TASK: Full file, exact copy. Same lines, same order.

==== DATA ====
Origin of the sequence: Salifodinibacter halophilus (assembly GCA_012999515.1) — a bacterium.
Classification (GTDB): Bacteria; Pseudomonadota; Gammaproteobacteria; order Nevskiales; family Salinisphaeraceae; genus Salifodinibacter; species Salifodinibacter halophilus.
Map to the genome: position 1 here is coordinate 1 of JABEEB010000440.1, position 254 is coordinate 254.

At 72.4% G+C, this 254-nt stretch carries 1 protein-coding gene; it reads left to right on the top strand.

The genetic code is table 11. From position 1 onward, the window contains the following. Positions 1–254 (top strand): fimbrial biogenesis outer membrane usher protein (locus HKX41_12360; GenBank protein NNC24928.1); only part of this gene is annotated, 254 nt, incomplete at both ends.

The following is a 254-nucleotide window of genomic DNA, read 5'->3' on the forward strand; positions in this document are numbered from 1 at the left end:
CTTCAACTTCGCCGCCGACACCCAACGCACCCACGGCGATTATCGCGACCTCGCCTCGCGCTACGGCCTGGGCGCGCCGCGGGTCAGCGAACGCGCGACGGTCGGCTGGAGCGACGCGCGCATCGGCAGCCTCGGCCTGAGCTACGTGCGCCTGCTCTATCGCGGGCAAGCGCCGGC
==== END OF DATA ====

Origin of the sequence: Salifodinibacter halophilus (assembly GCA_012999515.1) — a bacterium.
Classification (GTDB): Bacteria; Pseudomonadota; Gammaproteobacteria; order Nevskiales; family Salinisphaeraceae; genus Salifodinibacter; species Salifodinibacter halophilus.
Map to the genome: position 1 here is coordinate 1 of JABEEB010000440.1, position 254 is coordinate 254.

At 72.4% G+C, this 254-nt stretch carries 1 protein-coding gene; it reads left to right on the top strand.

The genetic code is table 11. From position 1 onward, the window contains the following. Positions 1–254 (top strand): fimbrial biogenesis outer membrane usher protein (locus HKX41_12360; GenBank protein NNC24928.1); only part of this gene is annotated, 254 nt, incomplete at both ends.

The following is a 254-nucleotide window of genomic DNA, read 5'->3' on the forward strand; positions in this document are numbered from 1 at the left end:
CTTCAACTTCGCCGCCGACACCCAACGCACCCACGGCGATTATCGCGACCTCGCCTCGCGCTACGGCCTGGGCGCGCCGCGGGTCAGCGAACGCGCGACGGTCGGCTGGAGCGACGCGCGCATCGGCAGCCTCGGCCTGAGCTACGTGCGCCTGCTCTATCGCGGGCAAGCGCCGGC